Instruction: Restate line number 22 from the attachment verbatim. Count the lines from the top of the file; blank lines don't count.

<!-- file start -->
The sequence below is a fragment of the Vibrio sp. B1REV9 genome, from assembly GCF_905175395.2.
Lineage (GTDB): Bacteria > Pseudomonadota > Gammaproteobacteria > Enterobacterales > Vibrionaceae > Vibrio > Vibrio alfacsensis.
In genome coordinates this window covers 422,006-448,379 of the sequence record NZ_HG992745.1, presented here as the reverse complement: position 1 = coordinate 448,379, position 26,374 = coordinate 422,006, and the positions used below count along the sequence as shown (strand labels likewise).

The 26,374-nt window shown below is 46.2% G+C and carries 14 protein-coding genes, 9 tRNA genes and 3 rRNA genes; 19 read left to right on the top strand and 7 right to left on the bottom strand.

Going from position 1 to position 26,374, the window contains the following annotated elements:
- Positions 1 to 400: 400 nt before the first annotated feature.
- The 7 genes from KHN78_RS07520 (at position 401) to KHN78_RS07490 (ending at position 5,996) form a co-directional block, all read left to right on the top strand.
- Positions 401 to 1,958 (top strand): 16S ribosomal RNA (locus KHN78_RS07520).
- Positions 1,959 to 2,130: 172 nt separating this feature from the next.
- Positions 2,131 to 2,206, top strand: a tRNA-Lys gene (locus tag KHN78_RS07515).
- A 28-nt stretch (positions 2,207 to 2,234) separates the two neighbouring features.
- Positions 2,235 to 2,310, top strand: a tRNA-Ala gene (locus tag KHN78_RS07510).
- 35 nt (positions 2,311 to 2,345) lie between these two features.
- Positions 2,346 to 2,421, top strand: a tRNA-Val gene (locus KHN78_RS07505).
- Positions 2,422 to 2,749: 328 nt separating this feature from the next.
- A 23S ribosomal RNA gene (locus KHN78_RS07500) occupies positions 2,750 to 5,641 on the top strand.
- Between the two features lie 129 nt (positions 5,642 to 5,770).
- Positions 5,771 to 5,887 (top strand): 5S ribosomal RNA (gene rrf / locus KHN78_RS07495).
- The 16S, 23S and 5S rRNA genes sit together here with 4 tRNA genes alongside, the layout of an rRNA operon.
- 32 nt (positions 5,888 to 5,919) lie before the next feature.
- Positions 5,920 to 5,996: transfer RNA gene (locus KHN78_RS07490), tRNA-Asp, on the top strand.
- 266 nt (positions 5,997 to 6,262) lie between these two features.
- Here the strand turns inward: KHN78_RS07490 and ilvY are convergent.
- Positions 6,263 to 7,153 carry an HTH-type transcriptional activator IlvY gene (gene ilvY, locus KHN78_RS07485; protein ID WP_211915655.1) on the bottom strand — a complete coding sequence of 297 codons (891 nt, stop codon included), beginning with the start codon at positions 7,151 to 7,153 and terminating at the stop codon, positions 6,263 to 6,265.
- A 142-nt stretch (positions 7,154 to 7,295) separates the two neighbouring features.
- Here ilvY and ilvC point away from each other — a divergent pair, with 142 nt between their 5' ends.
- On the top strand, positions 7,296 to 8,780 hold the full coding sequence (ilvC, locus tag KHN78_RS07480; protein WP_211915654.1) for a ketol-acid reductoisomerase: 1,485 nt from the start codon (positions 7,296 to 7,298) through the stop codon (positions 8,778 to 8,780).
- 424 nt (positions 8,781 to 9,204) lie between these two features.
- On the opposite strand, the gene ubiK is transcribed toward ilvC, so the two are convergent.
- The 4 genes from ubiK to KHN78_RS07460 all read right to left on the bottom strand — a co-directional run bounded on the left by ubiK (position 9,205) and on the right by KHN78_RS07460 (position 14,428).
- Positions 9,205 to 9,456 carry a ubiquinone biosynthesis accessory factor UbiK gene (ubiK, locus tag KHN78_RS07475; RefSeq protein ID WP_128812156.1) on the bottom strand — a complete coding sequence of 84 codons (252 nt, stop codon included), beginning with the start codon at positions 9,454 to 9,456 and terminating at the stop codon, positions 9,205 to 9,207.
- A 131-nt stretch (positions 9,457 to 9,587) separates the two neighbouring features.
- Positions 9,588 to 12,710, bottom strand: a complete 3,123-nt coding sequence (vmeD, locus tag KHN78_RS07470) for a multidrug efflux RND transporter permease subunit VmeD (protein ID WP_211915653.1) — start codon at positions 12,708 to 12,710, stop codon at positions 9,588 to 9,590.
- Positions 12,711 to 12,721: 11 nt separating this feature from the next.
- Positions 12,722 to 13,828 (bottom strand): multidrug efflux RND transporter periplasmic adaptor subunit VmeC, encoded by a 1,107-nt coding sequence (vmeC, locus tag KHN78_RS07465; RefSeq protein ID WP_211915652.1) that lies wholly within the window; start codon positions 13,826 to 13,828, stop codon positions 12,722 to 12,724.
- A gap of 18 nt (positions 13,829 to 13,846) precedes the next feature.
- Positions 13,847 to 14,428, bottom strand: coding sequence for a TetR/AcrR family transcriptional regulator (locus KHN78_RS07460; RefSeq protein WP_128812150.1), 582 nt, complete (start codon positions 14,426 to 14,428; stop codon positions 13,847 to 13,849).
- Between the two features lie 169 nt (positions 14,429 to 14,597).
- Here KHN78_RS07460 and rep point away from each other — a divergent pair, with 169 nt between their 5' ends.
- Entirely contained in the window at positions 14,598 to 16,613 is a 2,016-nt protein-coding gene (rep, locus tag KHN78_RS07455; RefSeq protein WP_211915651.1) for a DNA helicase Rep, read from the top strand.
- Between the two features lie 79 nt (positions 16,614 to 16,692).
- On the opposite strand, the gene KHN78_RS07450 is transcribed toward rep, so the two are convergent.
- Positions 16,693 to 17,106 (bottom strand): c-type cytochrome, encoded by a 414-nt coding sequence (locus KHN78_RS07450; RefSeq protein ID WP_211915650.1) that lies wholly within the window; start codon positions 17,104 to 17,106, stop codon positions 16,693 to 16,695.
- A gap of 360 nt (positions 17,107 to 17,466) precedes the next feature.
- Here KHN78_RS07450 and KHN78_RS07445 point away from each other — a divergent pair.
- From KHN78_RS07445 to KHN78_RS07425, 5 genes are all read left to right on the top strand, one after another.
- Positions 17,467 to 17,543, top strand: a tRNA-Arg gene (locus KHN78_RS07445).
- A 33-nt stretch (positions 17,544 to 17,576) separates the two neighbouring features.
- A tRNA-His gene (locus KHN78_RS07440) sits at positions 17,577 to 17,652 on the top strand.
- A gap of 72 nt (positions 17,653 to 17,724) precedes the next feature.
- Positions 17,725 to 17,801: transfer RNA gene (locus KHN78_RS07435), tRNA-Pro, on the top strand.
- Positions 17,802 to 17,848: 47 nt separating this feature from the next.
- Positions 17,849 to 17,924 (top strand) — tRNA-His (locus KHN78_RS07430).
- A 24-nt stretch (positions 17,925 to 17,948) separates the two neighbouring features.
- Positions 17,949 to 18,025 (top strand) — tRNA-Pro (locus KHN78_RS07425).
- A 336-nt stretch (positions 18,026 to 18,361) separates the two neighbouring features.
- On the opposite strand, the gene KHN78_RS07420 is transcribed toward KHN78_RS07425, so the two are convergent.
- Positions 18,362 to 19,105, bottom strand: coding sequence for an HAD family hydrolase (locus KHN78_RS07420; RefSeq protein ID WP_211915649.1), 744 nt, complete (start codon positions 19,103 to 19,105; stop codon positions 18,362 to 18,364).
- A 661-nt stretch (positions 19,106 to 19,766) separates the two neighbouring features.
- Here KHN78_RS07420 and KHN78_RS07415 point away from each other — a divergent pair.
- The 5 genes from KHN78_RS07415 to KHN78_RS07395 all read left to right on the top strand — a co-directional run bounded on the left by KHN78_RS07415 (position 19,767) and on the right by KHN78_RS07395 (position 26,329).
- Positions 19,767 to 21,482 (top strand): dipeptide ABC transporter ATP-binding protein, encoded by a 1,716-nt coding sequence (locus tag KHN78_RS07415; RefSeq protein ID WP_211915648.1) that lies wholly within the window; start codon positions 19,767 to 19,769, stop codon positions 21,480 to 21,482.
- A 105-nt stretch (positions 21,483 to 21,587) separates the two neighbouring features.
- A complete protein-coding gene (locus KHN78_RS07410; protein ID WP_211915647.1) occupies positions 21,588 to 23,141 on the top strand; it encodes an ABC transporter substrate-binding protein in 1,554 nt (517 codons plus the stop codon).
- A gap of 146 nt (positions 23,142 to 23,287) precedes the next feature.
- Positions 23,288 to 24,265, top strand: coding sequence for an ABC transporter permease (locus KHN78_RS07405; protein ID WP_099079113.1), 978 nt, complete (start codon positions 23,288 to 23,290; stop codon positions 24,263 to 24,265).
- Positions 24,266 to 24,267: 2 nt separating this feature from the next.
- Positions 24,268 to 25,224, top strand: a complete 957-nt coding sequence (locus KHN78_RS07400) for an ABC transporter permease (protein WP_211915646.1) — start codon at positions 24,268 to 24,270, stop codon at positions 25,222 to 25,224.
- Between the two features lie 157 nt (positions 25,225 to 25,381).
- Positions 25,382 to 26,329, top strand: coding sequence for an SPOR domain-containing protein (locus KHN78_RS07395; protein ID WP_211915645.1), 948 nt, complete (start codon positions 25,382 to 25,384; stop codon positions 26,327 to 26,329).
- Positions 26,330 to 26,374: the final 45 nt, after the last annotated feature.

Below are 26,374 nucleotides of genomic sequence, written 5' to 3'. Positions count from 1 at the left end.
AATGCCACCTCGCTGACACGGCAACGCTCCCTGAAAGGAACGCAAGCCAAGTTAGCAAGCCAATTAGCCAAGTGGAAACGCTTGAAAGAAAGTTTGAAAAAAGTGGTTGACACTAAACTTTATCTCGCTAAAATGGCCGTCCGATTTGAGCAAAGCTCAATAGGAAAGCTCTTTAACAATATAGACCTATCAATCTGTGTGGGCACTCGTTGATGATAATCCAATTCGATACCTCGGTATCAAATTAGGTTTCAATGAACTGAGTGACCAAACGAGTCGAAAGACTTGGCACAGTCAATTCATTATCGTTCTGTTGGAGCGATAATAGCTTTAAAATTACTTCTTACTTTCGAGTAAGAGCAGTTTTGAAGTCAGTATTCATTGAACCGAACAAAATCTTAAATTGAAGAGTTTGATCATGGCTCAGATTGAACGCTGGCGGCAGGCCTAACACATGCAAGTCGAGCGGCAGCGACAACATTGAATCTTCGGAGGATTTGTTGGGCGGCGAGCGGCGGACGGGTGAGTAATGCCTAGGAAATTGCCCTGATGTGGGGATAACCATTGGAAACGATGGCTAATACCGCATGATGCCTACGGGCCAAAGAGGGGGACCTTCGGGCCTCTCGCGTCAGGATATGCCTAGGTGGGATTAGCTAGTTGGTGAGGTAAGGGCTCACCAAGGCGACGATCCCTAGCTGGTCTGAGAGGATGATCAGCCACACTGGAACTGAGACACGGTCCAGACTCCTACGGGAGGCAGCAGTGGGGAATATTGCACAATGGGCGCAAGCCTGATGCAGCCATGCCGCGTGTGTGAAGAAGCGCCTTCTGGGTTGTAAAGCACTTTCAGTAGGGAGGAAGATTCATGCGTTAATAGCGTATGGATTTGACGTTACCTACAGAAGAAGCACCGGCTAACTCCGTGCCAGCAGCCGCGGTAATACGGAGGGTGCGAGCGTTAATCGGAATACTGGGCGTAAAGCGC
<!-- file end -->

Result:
- 266 nt (positions 5,997 to 6,262) lie between these two features.